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The geology of the Mendip District gives rise to levels of radon gas. Radon is a naturally occurring colourless, odourless gas which is emitted by certain rocks and soils.

Some of the largest emissions in the country originate from rocks present in the geology of the south west of England. Radon only becomes hazardous to health when it builds up in enclosed spaces.

What should I do if I am concerned about radon?

Public Health England (PHE) is the UK's primary expert on radon and radiation protection. PHE provides resources and advice about radon for the public, including individual householders, industry, education and research.

More information can be found on the UK radon website ( including:

  • health risks;
  • maps of radon-affected areas; and
  • the radon measurement services that PHE offers.

Employers also have a legal duty under the Health and Safety at Work etc. Act 1974 to ensure employees are not exposed to high levels of radon in the workplace.  For further advice and information on radon in the workplace visit the Health and Safety Executive website ( which has publications for download and advice on how to comply with the law.

The Council's Building Control Team can also provide information regarding radon in existing and new build properties.

Contact the Somerset Building Control Partnership by telephone: 0300 303 7790, or Email:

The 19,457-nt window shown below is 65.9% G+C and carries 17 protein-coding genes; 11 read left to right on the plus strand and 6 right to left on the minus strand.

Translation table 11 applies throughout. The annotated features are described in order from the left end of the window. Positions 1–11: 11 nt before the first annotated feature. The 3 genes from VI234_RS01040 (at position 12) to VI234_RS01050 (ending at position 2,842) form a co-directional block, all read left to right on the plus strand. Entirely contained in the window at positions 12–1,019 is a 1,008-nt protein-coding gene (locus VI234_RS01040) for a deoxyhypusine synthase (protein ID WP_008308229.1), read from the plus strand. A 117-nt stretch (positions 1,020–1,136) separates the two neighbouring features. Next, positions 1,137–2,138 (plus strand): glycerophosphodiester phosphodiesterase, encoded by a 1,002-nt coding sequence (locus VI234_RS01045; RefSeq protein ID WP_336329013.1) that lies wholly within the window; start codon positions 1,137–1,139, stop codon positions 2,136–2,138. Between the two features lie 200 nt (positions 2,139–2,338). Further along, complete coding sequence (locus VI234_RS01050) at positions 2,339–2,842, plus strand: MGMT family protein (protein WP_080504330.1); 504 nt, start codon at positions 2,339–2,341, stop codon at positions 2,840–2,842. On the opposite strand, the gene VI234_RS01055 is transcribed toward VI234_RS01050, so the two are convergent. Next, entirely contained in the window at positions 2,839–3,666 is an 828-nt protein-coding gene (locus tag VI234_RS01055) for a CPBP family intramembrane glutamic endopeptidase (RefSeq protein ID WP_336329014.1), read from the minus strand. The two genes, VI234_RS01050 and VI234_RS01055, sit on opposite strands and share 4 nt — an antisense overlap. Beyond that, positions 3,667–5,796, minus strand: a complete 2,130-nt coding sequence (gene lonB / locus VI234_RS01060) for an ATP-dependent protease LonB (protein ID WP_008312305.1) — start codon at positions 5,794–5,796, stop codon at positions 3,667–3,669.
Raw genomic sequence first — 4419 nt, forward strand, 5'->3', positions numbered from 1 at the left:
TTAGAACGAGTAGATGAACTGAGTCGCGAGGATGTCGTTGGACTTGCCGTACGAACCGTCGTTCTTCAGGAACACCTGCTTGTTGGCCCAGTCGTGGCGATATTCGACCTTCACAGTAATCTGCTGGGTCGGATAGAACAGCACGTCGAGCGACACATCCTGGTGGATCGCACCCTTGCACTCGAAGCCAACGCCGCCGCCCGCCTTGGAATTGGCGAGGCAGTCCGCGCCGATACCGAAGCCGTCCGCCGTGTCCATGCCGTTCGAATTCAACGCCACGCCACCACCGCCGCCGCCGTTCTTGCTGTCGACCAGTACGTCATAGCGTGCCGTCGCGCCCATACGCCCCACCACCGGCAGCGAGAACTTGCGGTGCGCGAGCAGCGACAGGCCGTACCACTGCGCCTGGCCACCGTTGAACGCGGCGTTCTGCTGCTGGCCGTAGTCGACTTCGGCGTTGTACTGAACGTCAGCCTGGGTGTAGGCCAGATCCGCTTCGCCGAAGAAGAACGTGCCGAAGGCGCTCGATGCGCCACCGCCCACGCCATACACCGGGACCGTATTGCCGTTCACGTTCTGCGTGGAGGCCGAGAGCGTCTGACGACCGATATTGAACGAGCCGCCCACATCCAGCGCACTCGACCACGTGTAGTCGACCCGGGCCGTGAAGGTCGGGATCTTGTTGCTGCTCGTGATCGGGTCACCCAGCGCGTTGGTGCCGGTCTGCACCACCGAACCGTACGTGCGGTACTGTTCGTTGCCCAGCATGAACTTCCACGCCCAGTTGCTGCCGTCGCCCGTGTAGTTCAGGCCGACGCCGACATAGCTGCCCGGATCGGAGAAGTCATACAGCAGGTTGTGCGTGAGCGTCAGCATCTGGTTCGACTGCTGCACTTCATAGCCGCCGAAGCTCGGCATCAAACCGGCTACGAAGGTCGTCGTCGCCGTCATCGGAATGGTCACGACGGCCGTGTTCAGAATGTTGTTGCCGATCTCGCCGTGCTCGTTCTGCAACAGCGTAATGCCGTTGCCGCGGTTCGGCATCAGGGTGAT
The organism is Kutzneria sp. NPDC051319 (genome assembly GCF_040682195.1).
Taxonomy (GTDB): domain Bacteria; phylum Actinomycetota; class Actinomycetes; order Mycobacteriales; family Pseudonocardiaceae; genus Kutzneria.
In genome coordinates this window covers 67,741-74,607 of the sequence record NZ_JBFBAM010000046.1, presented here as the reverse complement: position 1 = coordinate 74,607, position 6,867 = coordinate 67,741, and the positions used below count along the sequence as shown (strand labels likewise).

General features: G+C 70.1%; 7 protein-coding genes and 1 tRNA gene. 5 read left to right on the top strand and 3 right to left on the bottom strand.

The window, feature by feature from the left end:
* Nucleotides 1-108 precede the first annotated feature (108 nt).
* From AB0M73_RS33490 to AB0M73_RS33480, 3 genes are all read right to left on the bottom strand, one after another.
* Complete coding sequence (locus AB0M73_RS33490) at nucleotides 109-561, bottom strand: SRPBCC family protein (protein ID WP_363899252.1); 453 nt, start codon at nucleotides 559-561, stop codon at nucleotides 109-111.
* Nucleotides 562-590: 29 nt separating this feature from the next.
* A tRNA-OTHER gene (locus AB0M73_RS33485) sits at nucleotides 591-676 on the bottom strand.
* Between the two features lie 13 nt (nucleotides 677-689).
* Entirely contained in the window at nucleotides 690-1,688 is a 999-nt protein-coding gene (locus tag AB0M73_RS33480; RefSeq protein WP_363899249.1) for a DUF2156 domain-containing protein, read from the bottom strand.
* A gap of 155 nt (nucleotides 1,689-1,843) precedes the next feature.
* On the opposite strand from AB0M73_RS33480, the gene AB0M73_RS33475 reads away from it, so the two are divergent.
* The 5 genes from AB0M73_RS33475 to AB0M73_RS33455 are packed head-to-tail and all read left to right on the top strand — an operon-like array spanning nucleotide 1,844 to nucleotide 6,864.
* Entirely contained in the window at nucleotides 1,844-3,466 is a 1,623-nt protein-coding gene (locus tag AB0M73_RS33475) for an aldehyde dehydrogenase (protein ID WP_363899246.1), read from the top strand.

Radon and house purchase

Even in affected areas, most homes do not have a radon problem. In some cases we may be able to provide an estimated probability that a particular property is above the action level for radon. A more accurate estimated probability may be obtained from the UK radon website ( for a nominal fee. The only way to accurately find out is to carry out a radon test.

If you are buying a home, ask whether it has been tested for radon. Sellers are not legally obliged to volunteer the information that they know, but if you ask for it they must give it. Ask to see a letter giving the result. If, as in most cases, the result is under the action level, the home does not need to have the radon level reduced.

If the result is above the action level, then there may be a problem. In homes that do have a radon problem, the radon level can usually be reduced with simple, effective and reasonably inexpensive measures.

Further information can also be found at the Radon Council's website ( and from the Building Research Establishment (

Please use the radon form below for enquiries.


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